So, in the sermons we preach, the articles we write, the Facebook posts we make, and whatever else we say, it’s of incredible importance that we let the Gospel be the answer. We can say the Gospel is the answer all day long, but our actions and the ideas we hold to will determine if we truly believe it.

DiAngelo on Fallon: https://www.youtube.com/watch?v=rZfiSjTHVqA

DiAngelo on “Challenging White Fragility”: https://www.youtube.com/watch?v=5xtZ0nAFHow&

Secular writers on White Fragility:


The Problem with White Fragility

Ben Shapiro also did a video on the matter, but I’m not linking it because A) I haven’t watched it and B) He wouldn’t be taken seriously by many

Christian writers:

The Incompatibility of Critical Theory and Christianity

The Worldview of White Fragility – A Review of Robin DiAngelo’s White Fragility



My articles on racism:


Race, the Police, and the Christian’s Response

Why “I’m not a racist” isn’t good enough


3 myths about racism

Binary thinking:


Further useful reading: 

The Woke Breaking Point


Racism is real, and it isn’t what you think it is

What most people think when they hear the term racism is someone saying “I hate you for your skin color” or “I’m inherently better than you based on the race I was born into.” Charlottesville showed us that that attitude does exist in America, but as many (correctly) pointed out, the percentage of people who truly think and talk that way is very small.

So, they insist that the racial problem in America is overblown. They post things like the following on Twitter and Facebook – an image that has been shared thousands of times


That’s great, it makes a perfectly fine point, but it completely misunderstands the issue. It’s an oversimplification. Those types of posts are held up by many, many people as if to say, “SEE, racism isn’t a widespread issue.”

Ask minorities if they agree. Ask them if they think those pictures signal an end to racism. You’ll often get a different answer. When minorities in America talk about racism, they use a much broader definition, one that means the kind of racial division that leads people to openly hate others but also includes a deeper, less directly obvious racial injustice.

I wasn’t sure how to explain this deeper racism until a Utah police officer recently provided the perfect example of what the REAL problem with racism is in this country.

What the video depicts is a police officer who grew frustrated with a nurse for enforcing hospital policy to the point that he literally dragged her out of the hospital and illegally arrested her. After watching this, I had a hunch what the response would be if the racial problem exists as I think it does, and a scan of people’s comments on various news sites confirmed exactly what I expected to see: the majority of people were calling for the officer to be disciplined.

They responded with comments like “I back police officers as much as anybody, but this guy needs to lose his badge,” and “There aren’t many bad cops, but this is one of them.” And they’re absolutely right.

You probably see where I’m going with this, but let’s talk about where race comes into this discussion. You and I know for a fact that every time a black person is shot by a police officer, regardless of the circumstances, and without variation, those exact same comment boards are filled with the exact same people insisting that if the person just obeyed the officer it wouldn’t have happened and that if the officer felt the use of force to be necessary than it must have been and that the person probably deserved it. Not only do they immediately decide the police officer was in the right, they start finding reasons to justify the killing. “Well, the suspect had been busted for marijuana possession 3 years before.” So he deserved to die? “Footage shows that he ran from the police.” So fleeing is now a crime worthy of the death penalty?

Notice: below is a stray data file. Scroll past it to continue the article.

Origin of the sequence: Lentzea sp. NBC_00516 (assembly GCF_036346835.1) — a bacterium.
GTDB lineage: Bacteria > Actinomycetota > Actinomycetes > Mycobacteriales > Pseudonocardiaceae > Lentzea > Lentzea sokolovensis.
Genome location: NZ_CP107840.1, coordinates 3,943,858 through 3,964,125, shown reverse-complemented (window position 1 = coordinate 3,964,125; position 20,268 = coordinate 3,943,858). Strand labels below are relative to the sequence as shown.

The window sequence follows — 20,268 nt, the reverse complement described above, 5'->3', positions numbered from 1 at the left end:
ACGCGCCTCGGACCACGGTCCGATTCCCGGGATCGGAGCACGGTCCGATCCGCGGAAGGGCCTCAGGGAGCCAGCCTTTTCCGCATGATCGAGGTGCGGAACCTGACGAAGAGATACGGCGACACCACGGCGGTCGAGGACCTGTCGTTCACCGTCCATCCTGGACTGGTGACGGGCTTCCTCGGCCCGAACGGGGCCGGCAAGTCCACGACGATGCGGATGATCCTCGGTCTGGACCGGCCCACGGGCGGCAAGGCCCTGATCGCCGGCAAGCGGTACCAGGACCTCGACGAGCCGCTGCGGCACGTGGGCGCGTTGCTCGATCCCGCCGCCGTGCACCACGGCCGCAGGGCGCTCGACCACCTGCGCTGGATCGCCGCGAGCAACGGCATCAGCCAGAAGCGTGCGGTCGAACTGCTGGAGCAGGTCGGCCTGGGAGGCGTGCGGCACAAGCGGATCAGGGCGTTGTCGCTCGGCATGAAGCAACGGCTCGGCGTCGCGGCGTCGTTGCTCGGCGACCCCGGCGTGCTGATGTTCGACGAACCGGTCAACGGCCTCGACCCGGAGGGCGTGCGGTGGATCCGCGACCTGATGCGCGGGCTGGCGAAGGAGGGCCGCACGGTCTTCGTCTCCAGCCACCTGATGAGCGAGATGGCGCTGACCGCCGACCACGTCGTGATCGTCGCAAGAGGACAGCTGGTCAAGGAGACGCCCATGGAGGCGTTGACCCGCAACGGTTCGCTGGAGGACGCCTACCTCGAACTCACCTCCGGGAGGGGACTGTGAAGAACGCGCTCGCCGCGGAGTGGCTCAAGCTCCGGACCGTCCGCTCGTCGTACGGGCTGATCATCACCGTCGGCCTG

The policeman in Utah was clearly in the wrong, but so was the policeman in Cleveland who pulled into a park, jumped out, and shot 12 year old Tamir Rice, who was carrying a toy gun… and then neglected to give Rice medical attention… and then lied about the shooting in his statement.

If you find yourself drawn to criticize the police officer for mishandling the situation with the nurse but have never once seen a police shooting video and felt compelled to question the officer, ask yourself – why do I do that? 

Minorities want to know the same thing. For them, the only answer they can think of is racism. Not an active hatred of a person, not the kind of racism that would keep you from helping someone of another race, but a mistrust for other races, denying them the benefit of the doubt and ultimately treating them with a warped sense of justice. Racism isn’t hatred – it’s unfairness. It’s treating somebody differently than you would treat a person of a different race. You can say “I’m not racist” because you don’t hate people of other races, but you can still be guilty of racism if you don’t afford them the same trust and rights (such as innocent until proven guilty) as you do people of your own race.

But most people don’t take the time to listen to the nuances of the discussion. Most want the comfortable, easily-packaged answer to racism they see in the Facebook post above. Do you care enough about your fellow man to ask the hard questions about deeper, underlying racism, or will you be content with the superficial, easy to digest answer? Your choice will go a long way toward either fixing the problem or furthering it.